SWANZEY — The town is scheduled to hold public bond hearings Wednesday, including one for the proposed new fire station that has been shot down four times before.
The $2.8 million bond would help fund a new fire station at 321 Old Homestead Highway to replace Station 2, which is underneath the town offices.
The town has two other fire stations: Station 1 in East Swanzey and Station 3 in West Swanzey.
This is the fifth time since 2015 that Swanzey has included an article for a new fire station in the town-meeting warrant. It will require a three-fifths supermajority vote.
“The Board of Selectmen remains committed to getting a new fire station approved and getting Fire Station #2 out of the basement of Town Hall,” Town Administrator Michael Branley said in an email to The Sentinel. “The need for this modern, safe, and adequately sized station has not changed and I hope the community will support the project and move Swanzey forward.”
The hearing is scheduled for 6 p.m. at Whitcomb Hall on Main Street. People can also participate in the meetings via Zoom by going to zoom.us, downloading the Zoom smartphone app, or by calling 1(929)205-6099 and entering Meeting ID 235 370 4380#. Anyone needing assistance with tuning in can contact Branley at 603-352-7411, extension 107, or by emailing email@example.com.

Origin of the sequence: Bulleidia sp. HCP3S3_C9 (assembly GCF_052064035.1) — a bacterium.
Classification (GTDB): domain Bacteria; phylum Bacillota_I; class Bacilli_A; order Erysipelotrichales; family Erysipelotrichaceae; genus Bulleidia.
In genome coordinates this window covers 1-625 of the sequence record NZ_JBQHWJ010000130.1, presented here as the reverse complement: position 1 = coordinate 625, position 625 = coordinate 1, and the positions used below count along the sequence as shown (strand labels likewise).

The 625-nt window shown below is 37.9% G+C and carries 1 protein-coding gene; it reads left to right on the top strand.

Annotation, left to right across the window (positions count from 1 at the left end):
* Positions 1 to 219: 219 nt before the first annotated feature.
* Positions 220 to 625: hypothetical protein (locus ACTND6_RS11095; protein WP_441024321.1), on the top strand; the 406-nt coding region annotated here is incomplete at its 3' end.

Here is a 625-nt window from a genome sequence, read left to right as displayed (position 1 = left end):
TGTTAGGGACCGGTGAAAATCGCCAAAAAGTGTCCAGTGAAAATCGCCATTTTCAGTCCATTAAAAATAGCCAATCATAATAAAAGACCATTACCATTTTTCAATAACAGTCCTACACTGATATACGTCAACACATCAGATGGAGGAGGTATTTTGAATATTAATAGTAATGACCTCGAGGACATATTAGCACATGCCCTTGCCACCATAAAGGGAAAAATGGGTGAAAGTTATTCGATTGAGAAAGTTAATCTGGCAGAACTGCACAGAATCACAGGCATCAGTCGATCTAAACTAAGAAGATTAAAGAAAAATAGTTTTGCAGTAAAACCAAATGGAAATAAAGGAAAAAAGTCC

According to the draft warrant, the total project cost is expected to be $3,575,000. In addition to the bond, $200,000 would be raised through taxes and $575,000 through the undesignated fund balance and grants.
Under the proposed plan, a section of the roughly 12,000-square-foot station would remain unfinished to reduce overall cost, according to Branley. It’s the same plan that was proposed last year, he said, before voters chose to amend the article at the deliberative session to increase the cost. That article failed at the polls in March after winning a simple majority but falling short of the required supermajority (625-495).
Wednesday’s hearing will be the latest in the saga that has spanned several years.
Station 2 was built in the 1960s, according to Fire Chief Bill Gould. With barely enough room to squeeze in today’s firetrucks, no space for on-site training, and code-compliance issues, the station fails to meet many of the requirements of a modern firehouse, he said.
Cross-contamination is also a problem at Station 2 (as well as at the other two stations), where there isn’t a distinct and separate place to clean and dry gear, Gould said, which can have long-term health effects for firefighters.
“Today we come back from a call, everything just gets piled into one area,” Gould said. “... So that’s what we’re trying to eliminate in the future. When they talk about cancer in the fire service, that’s the very root of where it begins.”
According to the Centers for Disease Control and Prevention, cancer is the leading cause of death among firefighters. (January is Firefighter Cancer Awareness Month.)
“Hopefully it gets passed,” Gould said of the proposed $2.8 million bond.
Two other bonds will also be up for discussion at Wednesday’s public hearings, including one for the Upper Wilson Pond Dam Project and another to stabilize Webber Hill Road.
A public hearing about the town’s 2022 proposed operating budget and warrant articles will follow the bond hearings.